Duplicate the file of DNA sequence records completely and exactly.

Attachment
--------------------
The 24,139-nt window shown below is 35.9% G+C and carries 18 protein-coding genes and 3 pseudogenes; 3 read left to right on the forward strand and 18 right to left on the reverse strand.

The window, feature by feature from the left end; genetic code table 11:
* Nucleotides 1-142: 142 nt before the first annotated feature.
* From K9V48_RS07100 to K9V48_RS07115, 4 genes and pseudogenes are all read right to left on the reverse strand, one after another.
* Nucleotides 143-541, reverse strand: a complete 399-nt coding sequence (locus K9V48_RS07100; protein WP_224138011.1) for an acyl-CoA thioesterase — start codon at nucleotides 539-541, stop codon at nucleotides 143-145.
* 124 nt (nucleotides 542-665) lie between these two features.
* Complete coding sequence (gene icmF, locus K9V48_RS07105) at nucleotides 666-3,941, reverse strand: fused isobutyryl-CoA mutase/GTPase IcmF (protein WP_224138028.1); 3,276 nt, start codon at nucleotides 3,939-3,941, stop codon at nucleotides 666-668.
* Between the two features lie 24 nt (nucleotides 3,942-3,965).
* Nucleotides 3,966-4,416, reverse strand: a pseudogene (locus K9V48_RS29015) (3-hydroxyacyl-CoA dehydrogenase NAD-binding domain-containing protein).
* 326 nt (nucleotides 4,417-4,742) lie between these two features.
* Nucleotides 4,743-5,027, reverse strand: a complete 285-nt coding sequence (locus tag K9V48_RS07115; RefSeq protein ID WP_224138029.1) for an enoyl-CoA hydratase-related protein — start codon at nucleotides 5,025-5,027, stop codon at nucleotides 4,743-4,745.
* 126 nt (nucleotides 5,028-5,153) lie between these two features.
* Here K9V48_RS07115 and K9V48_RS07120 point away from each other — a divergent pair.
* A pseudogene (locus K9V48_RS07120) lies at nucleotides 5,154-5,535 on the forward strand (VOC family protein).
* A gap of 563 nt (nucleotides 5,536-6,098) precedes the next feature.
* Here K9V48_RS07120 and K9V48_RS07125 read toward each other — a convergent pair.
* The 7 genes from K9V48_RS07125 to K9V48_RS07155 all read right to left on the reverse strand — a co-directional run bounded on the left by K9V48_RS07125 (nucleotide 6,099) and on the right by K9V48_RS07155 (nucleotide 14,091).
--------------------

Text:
The 24,139-nt window shown below is 35.9% G+C and carries 18 protein-coding genes and 3 pseudogenes; 3 read left to right on the forward strand and 18 right to left on the reverse strand.

The window, feature by feature from the left end; genetic code table 11:
* Nucleotides 1-142: 142 nt before the first annotated feature.
* From K9V48_RS07100 to K9V48_RS07115, 4 genes and pseudogenes are all read right to left on the reverse strand, one after another.
* Nucleotides 143-541, reverse strand: a complete 399-nt coding sequence (locus K9V48_RS07100; protein WP_224138011.1) for an acyl-CoA thioesterase — start codon at nucleotides 539-541, stop codon at nucleotides 143-145.
* 124 nt (nucleotides 542-665) lie between these two features.
* Complete coding sequence (gene icmF, locus K9V48_RS07105) at nucleotides 666-3,941, reverse strand: fused isobutyryl-CoA mutase/GTPase IcmF (protein WP_224138028.1); 3,276 nt, start codon at nucleotides 3,939-3,941, stop codon at nucleotides 666-668.
* Between the two features lie 24 nt (nucleotides 3,942-3,965).
* Nucleotides 3,966-4,416, reverse strand: a pseudogene (locus K9V48_RS29015) (3-hydroxyacyl-CoA dehydrogenase NAD-binding domain-containing protein).
* 326 nt (nucleotides 4,417-4,742) lie between these two features.
* Nucleotides 4,743-5,027, reverse strand: a complete 285-nt coding sequence (locus tag K9V48_RS07115; RefSeq protein ID WP_224138029.1) for an enoyl-CoA hydratase-related protein — start codon at nucleotides 5,025-5,027, stop codon at nucleotides 4,743-4,745.
* 126 nt (nucleotides 5,028-5,153) lie between these two features.
* Here K9V48_RS07115 and K9V48_RS07120 point away from each other — a divergent pair.
* A pseudogene (locus K9V48_RS07120) lies at nucleotides 5,154-5,535 on the forward strand (VOC family protein).
* A gap of 563 nt (nucleotides 5,536-6,098) precedes the next feature.
* Here K9V48_RS07120 and K9V48_RS07125 read toward each other — a convergent pair.
* The 7 genes from K9V48_RS07125 to K9V48_RS07155 all read right to left on the reverse strand — a co-directional run bounded on the left by K9V48_RS07125 (nucleotide 6,099) and on the right by K9V48_RS07155 (nucleotide 14,091).